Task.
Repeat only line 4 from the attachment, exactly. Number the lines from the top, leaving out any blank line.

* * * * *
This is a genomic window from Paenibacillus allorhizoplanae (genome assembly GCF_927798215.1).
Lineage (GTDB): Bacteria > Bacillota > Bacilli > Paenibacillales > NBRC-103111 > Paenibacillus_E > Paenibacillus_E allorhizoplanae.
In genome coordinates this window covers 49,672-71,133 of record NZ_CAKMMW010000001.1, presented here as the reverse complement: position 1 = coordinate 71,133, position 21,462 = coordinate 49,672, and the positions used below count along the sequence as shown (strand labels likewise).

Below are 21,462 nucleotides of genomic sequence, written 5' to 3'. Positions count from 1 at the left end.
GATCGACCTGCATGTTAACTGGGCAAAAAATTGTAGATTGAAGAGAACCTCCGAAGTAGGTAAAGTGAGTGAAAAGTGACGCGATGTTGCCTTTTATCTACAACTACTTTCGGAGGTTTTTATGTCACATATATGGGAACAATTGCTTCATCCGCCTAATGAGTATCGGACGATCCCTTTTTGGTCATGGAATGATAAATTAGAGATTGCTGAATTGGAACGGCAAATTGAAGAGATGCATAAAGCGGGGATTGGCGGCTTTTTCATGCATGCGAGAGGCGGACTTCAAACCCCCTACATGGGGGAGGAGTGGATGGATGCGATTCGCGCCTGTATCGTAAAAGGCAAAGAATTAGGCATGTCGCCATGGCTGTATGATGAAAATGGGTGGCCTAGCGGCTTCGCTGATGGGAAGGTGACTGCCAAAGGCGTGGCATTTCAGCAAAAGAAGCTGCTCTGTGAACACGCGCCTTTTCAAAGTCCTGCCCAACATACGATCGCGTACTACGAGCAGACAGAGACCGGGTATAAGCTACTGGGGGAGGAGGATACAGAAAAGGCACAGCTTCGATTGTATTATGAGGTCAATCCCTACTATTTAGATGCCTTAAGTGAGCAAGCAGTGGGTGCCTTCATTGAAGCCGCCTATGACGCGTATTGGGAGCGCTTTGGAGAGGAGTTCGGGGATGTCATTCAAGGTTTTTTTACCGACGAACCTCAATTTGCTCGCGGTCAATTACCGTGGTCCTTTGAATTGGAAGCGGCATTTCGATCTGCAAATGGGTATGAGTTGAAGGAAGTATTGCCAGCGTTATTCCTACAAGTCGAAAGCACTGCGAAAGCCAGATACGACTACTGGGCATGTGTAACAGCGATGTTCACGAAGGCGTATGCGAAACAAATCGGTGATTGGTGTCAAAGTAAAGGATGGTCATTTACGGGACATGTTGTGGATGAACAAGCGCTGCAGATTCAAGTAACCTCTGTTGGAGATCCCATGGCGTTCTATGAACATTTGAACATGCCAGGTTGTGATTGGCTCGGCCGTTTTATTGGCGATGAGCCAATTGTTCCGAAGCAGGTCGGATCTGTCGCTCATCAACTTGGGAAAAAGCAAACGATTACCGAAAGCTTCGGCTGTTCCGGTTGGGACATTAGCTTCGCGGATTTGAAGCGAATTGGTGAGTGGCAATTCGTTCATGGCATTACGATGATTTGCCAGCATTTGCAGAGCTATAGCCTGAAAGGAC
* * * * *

Below are 21,462 nucleotides of genomic sequence, written 5' to 3'. Positions count from 1 at the left end.